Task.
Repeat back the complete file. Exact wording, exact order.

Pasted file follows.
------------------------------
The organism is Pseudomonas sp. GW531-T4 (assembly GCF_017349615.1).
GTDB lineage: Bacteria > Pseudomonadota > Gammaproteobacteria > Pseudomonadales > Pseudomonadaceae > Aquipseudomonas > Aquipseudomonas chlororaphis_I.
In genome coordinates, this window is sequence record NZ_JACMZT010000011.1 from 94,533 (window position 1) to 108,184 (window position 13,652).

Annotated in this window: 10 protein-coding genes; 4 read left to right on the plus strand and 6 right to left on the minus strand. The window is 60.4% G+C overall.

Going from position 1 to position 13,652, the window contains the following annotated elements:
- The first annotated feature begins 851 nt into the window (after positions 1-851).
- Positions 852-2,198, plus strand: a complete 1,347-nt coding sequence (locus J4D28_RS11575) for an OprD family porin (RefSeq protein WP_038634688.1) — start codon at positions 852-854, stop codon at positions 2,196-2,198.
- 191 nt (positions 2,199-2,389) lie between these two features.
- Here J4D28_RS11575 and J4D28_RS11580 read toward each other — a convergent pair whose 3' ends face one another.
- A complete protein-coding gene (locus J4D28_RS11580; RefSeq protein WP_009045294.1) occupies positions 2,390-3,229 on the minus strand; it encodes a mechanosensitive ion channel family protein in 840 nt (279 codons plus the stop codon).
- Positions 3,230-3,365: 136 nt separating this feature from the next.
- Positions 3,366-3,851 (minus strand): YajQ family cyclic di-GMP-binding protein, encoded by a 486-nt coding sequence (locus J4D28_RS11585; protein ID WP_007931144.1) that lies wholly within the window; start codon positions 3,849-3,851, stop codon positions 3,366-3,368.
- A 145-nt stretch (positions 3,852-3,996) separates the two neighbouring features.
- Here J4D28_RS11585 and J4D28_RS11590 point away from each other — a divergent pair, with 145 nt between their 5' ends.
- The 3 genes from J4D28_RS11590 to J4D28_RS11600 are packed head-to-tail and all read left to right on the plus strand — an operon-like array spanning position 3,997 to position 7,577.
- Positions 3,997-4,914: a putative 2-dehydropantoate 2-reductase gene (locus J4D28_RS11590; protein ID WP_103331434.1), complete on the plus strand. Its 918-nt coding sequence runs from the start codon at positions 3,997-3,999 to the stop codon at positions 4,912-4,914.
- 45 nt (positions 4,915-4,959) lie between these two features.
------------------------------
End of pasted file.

The organism is Pseudomonas sp. GW531-T4 (assembly GCF_017349615.1).
GTDB lineage: Bacteria > Pseudomonadota > Gammaproteobacteria > Pseudomonadales > Pseudomonadaceae > Aquipseudomonas > Aquipseudomonas chlororaphis_I.
In genome coordinates, this window is sequence record NZ_JACMZT010000011.1 from 94,533 (window position 1) to 108,184 (window position 13,652).

Annotated in this window: 10 protein-coding genes; 4 read left to right on the plus strand and 6 right to left on the minus strand. The window is 60.4% G+C overall.

Going from position 1 to position 13,652, the window contains the following annotated elements:
- The first annotated feature begins 851 nt into the window (after positions 1-851).
- Positions 852-2,198, plus strand: a complete 1,347-nt coding sequence (locus J4D28_RS11575) for an OprD family porin (RefSeq protein WP_038634688.1) — start codon at positions 852-854, stop codon at positions 2,196-2,198.
- 191 nt (positions 2,199-2,389) lie between these two features.
- Here J4D28_RS11575 and J4D28_RS11580 read toward each other — a convergent pair whose 3' ends face one another.
- A complete protein-coding gene (locus J4D28_RS11580; RefSeq protein WP_009045294.1) occupies positions 2,390-3,229 on the minus strand; it encodes a mechanosensitive ion channel family protein in 840 nt (279 codons plus the stop codon).
- Positions 3,230-3,365: 136 nt separating this feature from the next.
- Positions 3,366-3,851 (minus strand): YajQ family cyclic di-GMP-binding protein, encoded by a 486-nt coding sequence (locus J4D28_RS11585; protein ID WP_007931144.1) that lies wholly within the window; start codon positions 3,849-3,851, stop codon positions 3,366-3,368.
- A 145-nt stretch (positions 3,852-3,996) separates the two neighbouring features.
- Here J4D28_RS11585 and J4D28_RS11590 point away from each other — a divergent pair, with 145 nt between their 5' ends.
- The 3 genes from J4D28_RS11590 to J4D28_RS11600 are packed head-to-tail and all read left to right on the plus strand — an operon-like array spanning position 3,997 to position 7,577.
- Positions 3,997-4,914: a putative 2-dehydropantoate 2-reductase gene (locus J4D28_RS11590; protein ID WP_103331434.1), complete on the plus strand. Its 918-nt coding sequence runs from the start codon at positions 3,997-3,999 to the stop codon at positions 4,912-4,914.
- 45 nt (positions 4,915-4,959) lie between these two features.